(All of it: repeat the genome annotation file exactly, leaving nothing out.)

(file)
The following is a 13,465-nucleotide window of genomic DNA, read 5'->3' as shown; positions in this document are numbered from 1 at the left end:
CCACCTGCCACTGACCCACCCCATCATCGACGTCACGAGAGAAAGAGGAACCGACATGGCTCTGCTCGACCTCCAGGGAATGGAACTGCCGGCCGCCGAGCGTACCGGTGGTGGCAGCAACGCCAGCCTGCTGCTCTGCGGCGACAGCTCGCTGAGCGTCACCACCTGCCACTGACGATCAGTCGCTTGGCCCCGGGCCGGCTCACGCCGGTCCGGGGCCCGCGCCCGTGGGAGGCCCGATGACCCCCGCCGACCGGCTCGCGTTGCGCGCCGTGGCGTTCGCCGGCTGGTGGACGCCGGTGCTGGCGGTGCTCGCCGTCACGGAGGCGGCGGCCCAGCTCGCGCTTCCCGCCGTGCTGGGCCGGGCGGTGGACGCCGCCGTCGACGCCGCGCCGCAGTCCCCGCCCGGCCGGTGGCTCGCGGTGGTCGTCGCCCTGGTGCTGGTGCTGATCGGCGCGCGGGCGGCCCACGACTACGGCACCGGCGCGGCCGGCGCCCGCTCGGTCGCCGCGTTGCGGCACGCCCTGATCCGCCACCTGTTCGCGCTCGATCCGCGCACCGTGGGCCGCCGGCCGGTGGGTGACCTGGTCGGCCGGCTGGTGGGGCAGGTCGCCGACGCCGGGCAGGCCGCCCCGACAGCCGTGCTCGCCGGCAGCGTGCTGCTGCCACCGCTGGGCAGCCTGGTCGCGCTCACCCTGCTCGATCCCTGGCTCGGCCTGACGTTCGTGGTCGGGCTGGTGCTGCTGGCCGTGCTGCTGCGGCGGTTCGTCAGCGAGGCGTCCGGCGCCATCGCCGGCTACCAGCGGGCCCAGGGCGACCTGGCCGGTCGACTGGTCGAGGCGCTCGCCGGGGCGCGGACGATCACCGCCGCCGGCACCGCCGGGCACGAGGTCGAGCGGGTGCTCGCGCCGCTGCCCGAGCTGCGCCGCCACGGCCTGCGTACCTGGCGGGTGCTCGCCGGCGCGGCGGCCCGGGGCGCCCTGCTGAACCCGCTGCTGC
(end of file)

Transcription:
The following is a 13,465-nucleotide window of genomic DNA, read 5'->3' as shown; positions in this document are numbered from 1 at the left end:
CCACCTGCCACTGACCCACCCCATCATCGACGTCACGAGAGAAAGAGGAACCGACATGGCTCTGCTCGACCTCCAGGGAATGGAACTGCCGGCCGCCGAGCGTACCGGTGGTGGCAGCAACGCCAGCCTGCTGCTCTGCGGCGACAGCTCGCTGAGCGTCACCACCTGCCACTGACGATCAGTCGCTTGGCCCCGGGCCGGCTCACGCCGGTCCGGGGCCCGCGCCCGTGGGAGGCCCGATGACCCCCGCCGACCGGCTCGCGTTGCGCGCCGTGGCGTTCGCCGGCTGGTGGACGCCGGTGCTGGCGGTGCTCGCCGTCACGGAGGCGGCGGCCCAGCTCGCGCTTCCCGCCGTGCTGGGCCGGGCGGTGGACGCCGCCGTCGACGCCGCGCCGCAGTCCCCGCCCGGCCGGTGGCTCGCGGTGGTCGTCGCCCTGGTGCTGGTGCTGATCGGCGCGCGGGCGGCCCACGACTACGGCACCGGCGCGGCCGGCGCCCGCTCGGTCGCCGCGTTGCGGCACGCCCTGATCCGCCACCTGTTCGCGCTCGATCCGCGCACCGTGGGCCGCCGGCCGGTGGGTGACCTGGTCGGCCGGCTGGTGGGGCAGGTCGCCGACGCCGGGCAGGCCGCCCCGACAGCCGTGCTCGCCGGCAGCGTGCTGCTGCCACCGCTGGGCAGCCTGGTCGCGCTCACCCTGCTCGATCCCTGGCTCGGCCTGACGTTCGTGGTCGGGCTGGTGCTGCTGGCCGTGCTGCTGCGGCGGTTCGTCAGCGAGGCGTCCGGCGCCATCGCCGGCTACCAGCGGGCCCAGGGCGACCTGGCCGGTCGACTGGTCGAGGCGCTCGCCGGGGCGCGGACGATCACCGCCGCCGGCACCGCCGGGCACGAGGTCGAGCGGGTGCTCGCGCCGCTGCCCGAGCTGCGCCGCCACGGCCTGCGTACCTGGCGGGTGCTCGCCGGCGCGGCGGCCCGGGGCGCCCTGCTGAACCCGCTGCTGC